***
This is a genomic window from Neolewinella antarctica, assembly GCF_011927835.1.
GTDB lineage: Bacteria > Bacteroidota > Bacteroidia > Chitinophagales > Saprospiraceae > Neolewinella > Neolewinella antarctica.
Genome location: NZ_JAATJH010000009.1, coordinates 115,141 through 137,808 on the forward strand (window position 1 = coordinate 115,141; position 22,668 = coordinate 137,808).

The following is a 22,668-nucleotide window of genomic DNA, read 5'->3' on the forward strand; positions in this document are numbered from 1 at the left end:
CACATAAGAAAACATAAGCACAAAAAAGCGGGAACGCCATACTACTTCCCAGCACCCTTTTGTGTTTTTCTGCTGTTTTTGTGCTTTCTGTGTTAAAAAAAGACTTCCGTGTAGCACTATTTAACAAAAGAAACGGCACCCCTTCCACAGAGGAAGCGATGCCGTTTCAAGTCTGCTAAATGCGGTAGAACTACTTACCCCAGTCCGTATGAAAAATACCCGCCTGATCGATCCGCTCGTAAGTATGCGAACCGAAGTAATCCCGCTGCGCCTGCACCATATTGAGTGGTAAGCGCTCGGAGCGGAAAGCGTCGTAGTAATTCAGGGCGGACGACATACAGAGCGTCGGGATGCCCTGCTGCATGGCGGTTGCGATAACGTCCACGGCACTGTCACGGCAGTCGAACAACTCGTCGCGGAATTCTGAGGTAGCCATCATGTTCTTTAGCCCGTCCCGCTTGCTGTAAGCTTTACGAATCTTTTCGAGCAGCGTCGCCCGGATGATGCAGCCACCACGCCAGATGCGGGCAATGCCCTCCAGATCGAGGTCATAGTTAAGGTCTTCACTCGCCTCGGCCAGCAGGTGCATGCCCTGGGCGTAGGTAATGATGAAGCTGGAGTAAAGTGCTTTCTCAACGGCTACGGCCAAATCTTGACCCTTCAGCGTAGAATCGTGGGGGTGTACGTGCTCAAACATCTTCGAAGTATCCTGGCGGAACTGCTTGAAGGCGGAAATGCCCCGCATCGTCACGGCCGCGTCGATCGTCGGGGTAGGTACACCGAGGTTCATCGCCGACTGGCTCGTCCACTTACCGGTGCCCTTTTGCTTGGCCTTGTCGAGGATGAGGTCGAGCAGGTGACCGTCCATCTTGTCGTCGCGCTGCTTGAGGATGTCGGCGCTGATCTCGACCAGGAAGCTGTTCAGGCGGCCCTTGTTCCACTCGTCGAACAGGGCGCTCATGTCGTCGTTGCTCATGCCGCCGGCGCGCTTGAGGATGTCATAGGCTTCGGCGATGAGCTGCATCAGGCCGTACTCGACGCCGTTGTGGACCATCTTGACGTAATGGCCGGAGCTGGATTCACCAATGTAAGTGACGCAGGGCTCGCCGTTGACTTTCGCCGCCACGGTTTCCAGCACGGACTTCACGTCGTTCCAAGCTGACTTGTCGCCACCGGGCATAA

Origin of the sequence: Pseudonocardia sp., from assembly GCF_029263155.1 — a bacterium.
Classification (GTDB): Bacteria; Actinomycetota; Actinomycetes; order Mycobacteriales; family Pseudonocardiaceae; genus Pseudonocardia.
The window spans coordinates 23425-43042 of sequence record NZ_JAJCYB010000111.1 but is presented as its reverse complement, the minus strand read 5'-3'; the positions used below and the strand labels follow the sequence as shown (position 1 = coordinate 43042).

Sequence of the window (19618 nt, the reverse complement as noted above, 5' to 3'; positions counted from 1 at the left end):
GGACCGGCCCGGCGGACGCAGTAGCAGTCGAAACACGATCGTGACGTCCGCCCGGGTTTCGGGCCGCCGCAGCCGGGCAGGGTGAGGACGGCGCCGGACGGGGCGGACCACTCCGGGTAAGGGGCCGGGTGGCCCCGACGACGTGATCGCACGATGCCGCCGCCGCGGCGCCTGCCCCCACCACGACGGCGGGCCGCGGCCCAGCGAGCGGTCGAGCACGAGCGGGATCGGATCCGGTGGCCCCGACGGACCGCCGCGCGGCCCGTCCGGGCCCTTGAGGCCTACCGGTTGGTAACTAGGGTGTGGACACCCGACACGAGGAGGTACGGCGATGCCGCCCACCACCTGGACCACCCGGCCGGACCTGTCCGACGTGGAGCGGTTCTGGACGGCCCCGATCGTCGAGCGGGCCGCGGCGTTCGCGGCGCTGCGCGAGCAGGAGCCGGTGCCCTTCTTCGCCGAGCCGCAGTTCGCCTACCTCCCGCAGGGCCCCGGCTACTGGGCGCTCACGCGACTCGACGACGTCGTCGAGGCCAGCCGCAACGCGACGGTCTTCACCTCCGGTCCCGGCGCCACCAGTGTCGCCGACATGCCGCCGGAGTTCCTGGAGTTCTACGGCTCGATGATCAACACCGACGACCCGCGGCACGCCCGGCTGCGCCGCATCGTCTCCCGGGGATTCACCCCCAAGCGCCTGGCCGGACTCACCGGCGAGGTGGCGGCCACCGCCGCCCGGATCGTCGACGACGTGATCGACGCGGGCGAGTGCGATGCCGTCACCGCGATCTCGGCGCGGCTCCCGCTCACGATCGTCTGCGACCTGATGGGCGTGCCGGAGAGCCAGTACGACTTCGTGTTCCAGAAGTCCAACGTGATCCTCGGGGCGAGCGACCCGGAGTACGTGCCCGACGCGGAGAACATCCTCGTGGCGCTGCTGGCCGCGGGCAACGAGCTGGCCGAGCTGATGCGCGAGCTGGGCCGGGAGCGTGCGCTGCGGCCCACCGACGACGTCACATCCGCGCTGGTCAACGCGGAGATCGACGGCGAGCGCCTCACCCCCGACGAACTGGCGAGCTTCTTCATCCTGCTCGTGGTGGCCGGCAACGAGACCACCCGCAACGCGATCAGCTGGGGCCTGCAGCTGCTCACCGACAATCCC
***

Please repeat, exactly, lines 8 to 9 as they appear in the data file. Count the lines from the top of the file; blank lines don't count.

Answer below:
The window spans coordinates 23425-43042 of sequence record NZ_JAJCYB010000111.1 but is presented as its reverse complement, the minus strand read 5'-3'; the positions used below and the strand labels follow the sequence as shown (position 1 = coordinate 43042).

Sequence of the window (19618 nt, the reverse complement as noted above, 5' to 3'; positions counted from 1 at the left end):